Smart building blocks combined with Microsoft's Surface interactive table-top computer have taken touch-screen interaction into the third dimension, which engineers or architects could use to develop designs.
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Touch screens are becoming standard for smartphones and beginning to appear in personal computers too: last year, Microsoft launched Surface, a computer in the form of a table with a touch-screen top. But, as the name suggests, touch screens only work with direct contact.
Now, Patrick Baudisch, Torsten Becker and Frederik Rudeck at the Hasso Plattner Institute at the University of Potsdam in Germany have lifted the interaction away from the screen. When their building blocks, or Luminos, are stacked to form complicated structures on top of a Surface screen, the computer can map the building as it grows.
Each Lumino block has a pattern on its base that identifies its 3D shape, and the Surface table can read them using its four internal cameras that peer up at the acrylic top. That means the computer can build up a 3D picture of what lies on its surface.
The Luminos can also make themselves known to the Surface when they're stacked up, however. They are packed with fibre-optic threads that ferry the pattern of any block placed on top of another down to the screen. So, although a second storey Lumino isn't in direct contact with the touch screen, the computer knows it's there (see video).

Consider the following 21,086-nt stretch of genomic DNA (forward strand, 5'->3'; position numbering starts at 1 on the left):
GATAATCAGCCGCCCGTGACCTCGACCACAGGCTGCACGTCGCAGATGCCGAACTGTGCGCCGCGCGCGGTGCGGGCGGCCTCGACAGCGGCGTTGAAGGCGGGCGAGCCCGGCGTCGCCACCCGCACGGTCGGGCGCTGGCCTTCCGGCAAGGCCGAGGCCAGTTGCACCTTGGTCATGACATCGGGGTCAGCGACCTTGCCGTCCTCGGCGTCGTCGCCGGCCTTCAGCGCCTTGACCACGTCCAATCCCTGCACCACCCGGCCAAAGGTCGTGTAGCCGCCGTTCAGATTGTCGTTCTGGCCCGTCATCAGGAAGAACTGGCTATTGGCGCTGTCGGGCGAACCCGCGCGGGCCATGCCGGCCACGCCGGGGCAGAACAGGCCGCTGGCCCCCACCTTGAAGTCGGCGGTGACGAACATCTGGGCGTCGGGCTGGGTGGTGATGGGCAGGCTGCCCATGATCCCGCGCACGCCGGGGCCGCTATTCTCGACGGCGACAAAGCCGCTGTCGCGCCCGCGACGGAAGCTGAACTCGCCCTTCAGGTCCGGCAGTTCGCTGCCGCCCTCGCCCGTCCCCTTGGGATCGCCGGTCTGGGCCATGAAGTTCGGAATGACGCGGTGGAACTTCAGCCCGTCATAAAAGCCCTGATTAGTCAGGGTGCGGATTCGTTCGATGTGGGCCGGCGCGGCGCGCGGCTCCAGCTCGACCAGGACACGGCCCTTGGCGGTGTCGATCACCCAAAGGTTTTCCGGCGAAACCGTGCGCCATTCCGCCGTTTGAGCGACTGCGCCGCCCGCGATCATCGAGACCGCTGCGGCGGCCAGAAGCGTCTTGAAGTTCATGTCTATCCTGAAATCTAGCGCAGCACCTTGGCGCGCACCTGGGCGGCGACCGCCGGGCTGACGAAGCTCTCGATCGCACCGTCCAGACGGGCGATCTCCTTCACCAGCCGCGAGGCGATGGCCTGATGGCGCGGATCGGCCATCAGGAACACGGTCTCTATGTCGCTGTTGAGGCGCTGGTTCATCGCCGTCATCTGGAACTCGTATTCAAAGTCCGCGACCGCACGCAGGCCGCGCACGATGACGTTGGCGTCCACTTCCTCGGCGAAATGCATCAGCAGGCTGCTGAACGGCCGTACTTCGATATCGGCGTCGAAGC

As blocks stack up, the risk increases that the patterns from different layers of Luminos will become too jumbled for the screen to interpret. But the fibre-optic bundles are angled so that the pattern visible to the screen at the bottom of a stack includes parts of the patterns of all its blocks. That can allow the screen to recognise stacks up to 10 blocks high.
"Many people think of table tops as flat – surely one of the reasons why Microsoft opted for the name 'Surface'," says Baudisch. "We, in contrast, think of the table much more broadly. With Lumino we explore the table as a platform for any type of tangible interaction – here a three-dimensional world."
Earlier attempts to make similar things possible have typically required the building blocks to contain electronics and batteries, says Baudisch. That imposed "huge requirements on logistics and maintenance, making it all but impossible to go beyond simple toy applications," he says. "Luminos will allow designers of tangible applications to bypass these limitations."
Jan Borchers at RWTH Aachen University in Germany has worked on table tops that recognise objects in 2D. "The fundamental benefit of these tangibles on table tops is that users can feel them when operating them," he says. Previous generations of computers relied simply on "an eye to watch the computer screen and a few digits to press keyboard and mouse buttons. This is now changing, as embedded computers are becoming ubiquitous."
Although the Lumino blocks are only prototypes at present, Baudisch thinks further development could produce a tool for engineers or architects. "For example, the Lumino construction kit application [shown in the video above] demonstrates how the table can critique constructions and suggest how to improve them."
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